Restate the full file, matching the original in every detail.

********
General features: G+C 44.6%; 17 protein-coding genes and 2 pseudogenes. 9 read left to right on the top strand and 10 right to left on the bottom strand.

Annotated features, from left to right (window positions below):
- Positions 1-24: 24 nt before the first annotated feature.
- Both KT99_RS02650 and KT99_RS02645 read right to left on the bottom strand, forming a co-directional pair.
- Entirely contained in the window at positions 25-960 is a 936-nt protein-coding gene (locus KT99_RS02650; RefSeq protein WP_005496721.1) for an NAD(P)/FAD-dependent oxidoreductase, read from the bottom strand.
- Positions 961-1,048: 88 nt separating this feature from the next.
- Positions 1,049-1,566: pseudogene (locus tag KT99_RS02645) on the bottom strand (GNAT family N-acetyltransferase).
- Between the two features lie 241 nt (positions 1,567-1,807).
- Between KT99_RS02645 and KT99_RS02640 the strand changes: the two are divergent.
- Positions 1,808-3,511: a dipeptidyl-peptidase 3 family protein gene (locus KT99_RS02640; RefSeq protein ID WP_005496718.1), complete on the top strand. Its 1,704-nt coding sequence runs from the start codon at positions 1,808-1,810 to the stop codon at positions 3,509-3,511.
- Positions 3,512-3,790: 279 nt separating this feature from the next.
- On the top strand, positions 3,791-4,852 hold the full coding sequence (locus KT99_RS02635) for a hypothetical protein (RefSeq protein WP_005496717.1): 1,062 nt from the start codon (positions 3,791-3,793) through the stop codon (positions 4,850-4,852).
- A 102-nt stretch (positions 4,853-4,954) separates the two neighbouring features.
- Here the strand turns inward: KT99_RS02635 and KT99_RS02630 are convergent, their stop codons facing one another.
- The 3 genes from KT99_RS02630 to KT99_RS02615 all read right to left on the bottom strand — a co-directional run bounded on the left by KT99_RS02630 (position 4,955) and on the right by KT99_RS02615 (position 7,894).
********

General features: G+C 44.6%; 17 protein-coding genes and 2 pseudogenes. 9 read left to right on the top strand and 10 right to left on the bottom strand.

Annotated features, from left to right (window positions below):
- Positions 1-24: 24 nt before the first annotated feature.
- Both KT99_RS02650 and KT99_RS02645 read right to left on the bottom strand, forming a co-directional pair.
- Entirely contained in the window at positions 25-960 is a 936-nt protein-coding gene (locus KT99_RS02650; RefSeq protein WP_005496721.1) for an NAD(P)/FAD-dependent oxidoreductase, read from the bottom strand.
- Positions 961-1,048: 88 nt separating this feature from the next.
- Positions 1,049-1,566: pseudogene (locus tag KT99_RS02645) on the bottom strand (GNAT family N-acetyltransferase).
- Between the two features lie 241 nt (positions 1,567-1,807).
- Between KT99_RS02645 and KT99_RS02640 the strand changes: the two are divergent.
- Positions 1,808-3,511: a dipeptidyl-peptidase 3 family protein gene (locus KT99_RS02640; RefSeq protein ID WP_005496718.1), complete on the top strand. Its 1,704-nt coding sequence runs from the start codon at positions 1,808-1,810 to the stop codon at positions 3,509-3,511.
- Positions 3,512-3,790: 279 nt separating this feature from the next.
- On the top strand, positions 3,791-4,852 hold the full coding sequence (locus KT99_RS02635) for a hypothetical protein (RefSeq protein WP_005496717.1): 1,062 nt from the start codon (positions 3,791-3,793) through the stop codon (positions 4,850-4,852).
- A 102-nt stretch (positions 4,853-4,954) separates the two neighbouring features.
- Here the strand turns inward: KT99_RS02635 and KT99_RS02630 are convergent, their stop codons facing one another.
- The 3 genes from KT99_RS02630 to KT99_RS02615 all read right to left on the bottom strand — a co-directional run bounded on the left by KT99_RS02630 (position 4,955) and on the right by KT99_RS02615 (position 7,894).